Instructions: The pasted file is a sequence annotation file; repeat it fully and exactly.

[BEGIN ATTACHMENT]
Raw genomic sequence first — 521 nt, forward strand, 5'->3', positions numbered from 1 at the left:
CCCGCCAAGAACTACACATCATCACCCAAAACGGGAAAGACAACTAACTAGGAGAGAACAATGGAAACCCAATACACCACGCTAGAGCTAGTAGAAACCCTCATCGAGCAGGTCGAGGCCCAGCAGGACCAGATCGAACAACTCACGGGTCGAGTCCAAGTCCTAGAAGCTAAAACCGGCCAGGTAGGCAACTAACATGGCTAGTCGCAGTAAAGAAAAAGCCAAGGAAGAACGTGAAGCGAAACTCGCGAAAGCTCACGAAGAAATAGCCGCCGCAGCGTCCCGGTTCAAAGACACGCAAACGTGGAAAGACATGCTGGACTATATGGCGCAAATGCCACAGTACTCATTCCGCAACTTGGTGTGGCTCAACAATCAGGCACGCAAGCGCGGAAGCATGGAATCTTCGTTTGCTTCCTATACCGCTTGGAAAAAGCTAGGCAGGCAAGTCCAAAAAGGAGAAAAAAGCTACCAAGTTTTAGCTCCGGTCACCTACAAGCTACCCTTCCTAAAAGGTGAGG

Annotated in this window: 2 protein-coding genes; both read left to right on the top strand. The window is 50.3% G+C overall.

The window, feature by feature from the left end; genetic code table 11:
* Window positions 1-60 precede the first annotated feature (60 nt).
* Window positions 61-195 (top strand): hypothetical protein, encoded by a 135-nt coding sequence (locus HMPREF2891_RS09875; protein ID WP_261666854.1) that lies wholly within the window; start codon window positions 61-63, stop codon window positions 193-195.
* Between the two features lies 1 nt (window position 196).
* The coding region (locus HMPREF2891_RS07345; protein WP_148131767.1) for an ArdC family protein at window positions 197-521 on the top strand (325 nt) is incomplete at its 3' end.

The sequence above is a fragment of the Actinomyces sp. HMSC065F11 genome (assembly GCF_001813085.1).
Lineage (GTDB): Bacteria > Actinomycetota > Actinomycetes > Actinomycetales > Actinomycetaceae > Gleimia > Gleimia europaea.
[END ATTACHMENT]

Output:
Raw genomic sequence first — 521 nt, forward strand, 5'->3', positions numbered from 1 at the left:
CCCGCCAAGAACTACACATCATCACCCAAAACGGGAAAGACAACTAACTAGGAGAGAACAATGGAAACCCAATACACCACGCTAGAGCTAGTAGAAACCCTCATCGAGCAGGTCGAGGCCCAGCAGGACCAGATCGAACAACTCACGGGTCGAGTCCAAGTCCTAGAAGCTAAAACCGGCCAGGTAGGCAACTAACATGGCTAGTCGCAGTAAAGAAAAAGCCAAGGAAGAACGTGAAGCGAAACTCGCGAAAGCTCACGAAGAAATAGCCGCCGCAGCGTCCCGGTTCAAAGACACGCAAACGTGGAAAGACATGCTGGACTATATGGCGCAAATGCCACAGTACTCATTCCGCAACTTGGTGTGGCTCAACAATCAGGCACGCAAGCGCGGAAGCATGGAATCTTCGTTTGCTTCCTATACCGCTTGGAAAAAGCTAGGCAGGCAAGTCCAAAAAGGAGAAAAAAGCTACCAAGTTTTAGCTCCGGTCACCTACAAGCTACCCTTCCTAAAAGGTGAGG

Annotated in this window: 2 protein-coding genes; both read left to right on the top strand. The window is 50.3% G+C overall.

The window, feature by feature from the left end; genetic code table 11:
* Window positions 1-60 precede the first annotated feature (60 nt).
* Window positions 61-195 (top strand): hypothetical protein, encoded by a 135-nt coding sequence (locus HMPREF2891_RS09875; protein ID WP_261666854.1) that lies wholly within the window; start codon window positions 61-63, stop codon window positions 193-195.
* Between the two features lies 1 nt (window position 196).
* The coding region (locus HMPREF2891_RS07345; protein WP_148131767.1) for an ArdC family protein at window positions 197-521 on the top strand (325 nt) is incomplete at its 3' end.

The sequence above is a fragment of the Actinomyces sp. HMSC065F11 genome (assembly GCF_001813085.1).
Lineage (GTDB): Bacteria > Actinomycetota > Actinomycetes > Actinomycetales > Actinomycetaceae > Gleimia > Gleimia europaea.